So I Googled… Surgeons remove fetus from liver "apparently it does happen. WARNING do not click link if you have a weak stomach, graphic pictures on the other side which may be upsetting. (in fact, on preview, I decided to take the url tags out… if you do want to see the page, cut and paste the address.)

Learn something new every day!

If you want a less graphic site on pregnancies in the abdomen, here it is:


*The baby was dead when doctors of the Shanghai Pudong Gongli Hospital took it out of the mother’s livers. *

Oh My! She has livers.

No doubt an adaptation to a hard drinking life.

In fact, I have first-hand experience indicating #2 is at least partially true. Something back there does produce a mucus-like lubricant. As to whether or not the colon does it, dunno. As to its purpose, dunno.
As to #3, I won’t say that most women have hair around their nipples, but from first-hand experience, I would say that some women do. I would expect that nipple hair would be less common among skinny, young women than in older, more robust women. That is the pattern that female facial hair, for instance, seems to follow.

At the risk of revealing too much about myself…

There already exists a product to remove unwanted hair around the nipples…it’s called tweezers. We’re not talking Robin Williams here, it’s a few stray hairs. And if someone has more than a few hairs, there’s always shaving, or Nair.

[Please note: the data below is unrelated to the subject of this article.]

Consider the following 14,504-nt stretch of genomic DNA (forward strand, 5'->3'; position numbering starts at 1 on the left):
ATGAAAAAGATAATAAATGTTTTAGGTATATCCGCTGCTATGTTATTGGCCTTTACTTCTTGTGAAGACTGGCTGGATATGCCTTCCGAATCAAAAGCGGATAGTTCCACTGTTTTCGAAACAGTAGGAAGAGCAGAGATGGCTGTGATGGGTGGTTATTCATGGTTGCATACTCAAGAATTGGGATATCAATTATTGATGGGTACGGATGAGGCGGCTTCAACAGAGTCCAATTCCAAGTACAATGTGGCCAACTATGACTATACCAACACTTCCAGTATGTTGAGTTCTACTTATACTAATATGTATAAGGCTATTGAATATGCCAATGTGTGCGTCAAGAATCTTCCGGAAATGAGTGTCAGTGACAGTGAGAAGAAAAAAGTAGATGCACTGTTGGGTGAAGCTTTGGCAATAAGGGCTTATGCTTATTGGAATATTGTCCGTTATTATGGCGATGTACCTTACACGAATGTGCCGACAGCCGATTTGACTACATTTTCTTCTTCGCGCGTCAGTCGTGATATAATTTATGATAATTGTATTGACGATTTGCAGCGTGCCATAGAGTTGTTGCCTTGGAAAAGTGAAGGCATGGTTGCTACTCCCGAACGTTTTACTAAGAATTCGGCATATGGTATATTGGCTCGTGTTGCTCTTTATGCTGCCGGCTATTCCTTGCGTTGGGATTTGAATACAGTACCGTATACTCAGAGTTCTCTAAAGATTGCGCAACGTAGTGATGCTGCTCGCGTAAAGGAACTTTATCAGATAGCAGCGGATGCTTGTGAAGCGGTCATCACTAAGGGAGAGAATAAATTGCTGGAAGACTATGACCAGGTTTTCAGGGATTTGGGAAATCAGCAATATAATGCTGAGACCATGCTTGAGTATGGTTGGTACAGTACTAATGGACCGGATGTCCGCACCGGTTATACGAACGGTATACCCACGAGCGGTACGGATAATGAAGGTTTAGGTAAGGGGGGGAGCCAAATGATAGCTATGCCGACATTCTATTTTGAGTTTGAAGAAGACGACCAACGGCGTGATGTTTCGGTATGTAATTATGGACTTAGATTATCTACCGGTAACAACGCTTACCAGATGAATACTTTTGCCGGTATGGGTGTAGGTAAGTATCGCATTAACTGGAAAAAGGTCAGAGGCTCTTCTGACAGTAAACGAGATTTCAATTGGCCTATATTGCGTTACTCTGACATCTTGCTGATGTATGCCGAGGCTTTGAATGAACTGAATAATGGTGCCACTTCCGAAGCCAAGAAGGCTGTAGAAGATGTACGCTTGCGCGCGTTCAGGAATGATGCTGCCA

Think about it for a second…How, exactly, would you advertise a product for removing hair from that specific location, and that specific location only?

The fallopian tubes are not connected directly to the ovaries. The ovaries are located very close to the open ends of the fallopian tubes. Upon ovulation, the egg bursts through the side of the ovary and is urged into the fallopian tube by either muscle contrations or cilial movement or something (I’m not a doc, so I don’t know for sure, I just remember from watching far too many hours of discovery health).

Here’s a handy-dandy little chart

In certain instances a fertilized egg can implant outside the womb. This is called an ectopic pregnancy.

With regards to sperm in the abdominal cavity, I’ve always heard that sperm can’t survive more than a very short period of time in the acidic environment of the woman’s body, so I doubt this would be an issue.

This quote, from the above url-cut link, cracked me up for some reason: